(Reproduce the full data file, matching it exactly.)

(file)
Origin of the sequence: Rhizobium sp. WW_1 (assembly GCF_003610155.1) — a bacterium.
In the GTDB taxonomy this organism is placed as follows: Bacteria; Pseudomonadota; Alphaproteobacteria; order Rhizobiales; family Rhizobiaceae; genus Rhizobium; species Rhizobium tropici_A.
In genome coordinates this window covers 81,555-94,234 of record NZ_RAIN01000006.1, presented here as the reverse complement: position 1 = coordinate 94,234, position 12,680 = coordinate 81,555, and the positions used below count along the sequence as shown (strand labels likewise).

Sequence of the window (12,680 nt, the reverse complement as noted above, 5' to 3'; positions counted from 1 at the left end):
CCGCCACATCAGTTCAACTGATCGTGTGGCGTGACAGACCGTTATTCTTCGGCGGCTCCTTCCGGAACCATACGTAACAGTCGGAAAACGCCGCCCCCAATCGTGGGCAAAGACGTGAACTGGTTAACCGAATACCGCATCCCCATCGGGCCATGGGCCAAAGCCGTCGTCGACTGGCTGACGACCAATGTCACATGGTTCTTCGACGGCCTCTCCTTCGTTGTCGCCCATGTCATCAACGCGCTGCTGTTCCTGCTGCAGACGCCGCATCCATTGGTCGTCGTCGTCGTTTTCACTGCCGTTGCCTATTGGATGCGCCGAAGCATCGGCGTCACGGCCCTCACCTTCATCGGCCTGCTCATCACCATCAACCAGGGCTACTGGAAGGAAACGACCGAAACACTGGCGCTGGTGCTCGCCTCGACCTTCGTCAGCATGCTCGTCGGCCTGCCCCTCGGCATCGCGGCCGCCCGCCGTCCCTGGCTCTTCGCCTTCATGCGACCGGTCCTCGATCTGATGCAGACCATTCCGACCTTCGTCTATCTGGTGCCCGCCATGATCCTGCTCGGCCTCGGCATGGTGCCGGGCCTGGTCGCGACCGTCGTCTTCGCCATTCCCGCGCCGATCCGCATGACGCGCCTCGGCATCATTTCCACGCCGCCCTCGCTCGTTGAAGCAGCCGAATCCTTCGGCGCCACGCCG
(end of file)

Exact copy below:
Origin of the sequence: Rhizobium sp. WW_1 (assembly GCF_003610155.1) — a bacterium.
In the GTDB taxonomy this organism is placed as follows: Bacteria; Pseudomonadota; Alphaproteobacteria; order Rhizobiales; family Rhizobiaceae; genus Rhizobium; species Rhizobium tropici_A.
In genome coordinates this window covers 81,555-94,234 of record NZ_RAIN01000006.1, presented here as the reverse complement: position 1 = coordinate 94,234, position 12,680 = coordinate 81,555, and the positions used below count along the sequence as shown (strand labels likewise).

Sequence of the window (12,680 nt, the reverse complement as noted above, 5' to 3'; positions counted from 1 at the left end):
CCGCCACATCAGTTCAACTGATCGTGTGGCGTGACAGACCGTTATTCTTCGGCGGCTCCTTCCGGAACCATACGTAACAGTCGGAAAACGCCGCCCCCAATCGTGGGCAAAGACGTGAACTGGTTAACCGAATACCGCATCCCCATCGGGCCATGGGCCAAAGCCGTCGTCGACTGGCTGACGACCAATGTCACATGGTTCTTCGACGGCCTCTCCTTCGTTGTCGCCCATGTCATCAACGCGCTGCTGTTCCTGCTGCAGACGCCGCATCCATTGGTCGTCGTCGTCGTTTTCACTGCCGTTGCCTATTGGATGCGCCGAAGCATCGGCGTCACGGCCCTCACCTTCATCGGCCTGCTCATCACCATCAACCAGGGCTACTGGAAGGAAACGACCGAAACACTGGCGCTGGTGCTCGCCTCGACCTTCGTCAGCATGCTCGTCGGCCTGCCCCTCGGCATCGCGGCCGCCCGCCGTCCCTGGCTCTTCGCCTTCATGCGACCGGTCCTCGATCTGATGCAGACCATTCCGACCTTCGTCTATCTGGTGCCCGCCATGATCCTGCTCGGCCTCGGCATGGTGCCGGGCCTGGTCGCGACCGTCGTCTTCGCCATTCCCGCGCCGATCCGCATGACGCGCCTCGGCATCATTTCCACGCCGCCCTCGCTCGTTGAAGCAGCCGAATCCTTCGGCGCCACGCCG